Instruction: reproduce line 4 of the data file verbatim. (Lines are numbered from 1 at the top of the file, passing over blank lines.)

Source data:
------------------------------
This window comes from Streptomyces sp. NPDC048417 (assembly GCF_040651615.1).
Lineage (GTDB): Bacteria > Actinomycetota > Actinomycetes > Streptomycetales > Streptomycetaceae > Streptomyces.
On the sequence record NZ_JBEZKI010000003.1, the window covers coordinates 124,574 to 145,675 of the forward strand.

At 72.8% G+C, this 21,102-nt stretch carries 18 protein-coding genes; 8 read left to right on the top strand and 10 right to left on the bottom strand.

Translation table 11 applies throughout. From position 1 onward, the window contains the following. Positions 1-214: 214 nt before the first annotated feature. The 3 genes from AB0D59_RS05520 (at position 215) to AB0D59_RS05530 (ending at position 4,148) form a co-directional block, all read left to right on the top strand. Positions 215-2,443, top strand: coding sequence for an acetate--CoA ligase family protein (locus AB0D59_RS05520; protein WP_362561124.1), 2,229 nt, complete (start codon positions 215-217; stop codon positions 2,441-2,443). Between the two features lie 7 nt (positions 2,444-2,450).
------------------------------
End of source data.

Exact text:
At 72.8% G+C, this 21,102-nt stretch carries 18 protein-coding genes; 8 read left to right on the top strand and 10 right to left on the bottom strand.